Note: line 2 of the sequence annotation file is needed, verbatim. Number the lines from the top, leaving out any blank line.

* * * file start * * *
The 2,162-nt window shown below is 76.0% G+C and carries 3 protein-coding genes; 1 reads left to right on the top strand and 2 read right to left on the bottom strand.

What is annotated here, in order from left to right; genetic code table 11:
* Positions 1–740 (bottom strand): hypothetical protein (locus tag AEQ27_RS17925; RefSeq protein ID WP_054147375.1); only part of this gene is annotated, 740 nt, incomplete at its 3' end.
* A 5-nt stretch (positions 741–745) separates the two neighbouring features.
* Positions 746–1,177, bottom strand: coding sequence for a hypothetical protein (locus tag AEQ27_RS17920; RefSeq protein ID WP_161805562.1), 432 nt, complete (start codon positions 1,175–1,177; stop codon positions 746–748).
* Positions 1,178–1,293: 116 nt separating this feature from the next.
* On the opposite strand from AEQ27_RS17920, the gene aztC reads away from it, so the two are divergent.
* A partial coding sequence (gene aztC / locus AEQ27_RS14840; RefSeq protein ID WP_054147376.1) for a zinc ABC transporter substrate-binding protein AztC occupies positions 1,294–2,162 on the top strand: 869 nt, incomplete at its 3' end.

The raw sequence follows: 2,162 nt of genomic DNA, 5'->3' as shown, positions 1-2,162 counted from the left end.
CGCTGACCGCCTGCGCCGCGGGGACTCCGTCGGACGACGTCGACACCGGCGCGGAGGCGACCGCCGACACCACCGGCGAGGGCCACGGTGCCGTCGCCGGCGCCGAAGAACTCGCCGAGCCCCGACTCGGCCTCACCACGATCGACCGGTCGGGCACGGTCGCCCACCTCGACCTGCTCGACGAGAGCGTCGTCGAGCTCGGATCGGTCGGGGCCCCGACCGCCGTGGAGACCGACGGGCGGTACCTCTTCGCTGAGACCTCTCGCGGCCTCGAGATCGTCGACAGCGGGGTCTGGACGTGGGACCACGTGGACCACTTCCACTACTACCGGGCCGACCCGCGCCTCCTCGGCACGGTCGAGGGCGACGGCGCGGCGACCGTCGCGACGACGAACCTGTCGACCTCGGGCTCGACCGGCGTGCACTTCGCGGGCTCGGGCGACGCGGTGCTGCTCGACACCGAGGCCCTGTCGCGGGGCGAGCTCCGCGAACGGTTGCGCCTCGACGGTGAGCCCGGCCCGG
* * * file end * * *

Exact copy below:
What is annotated here, in order from left to right; genetic code table 11: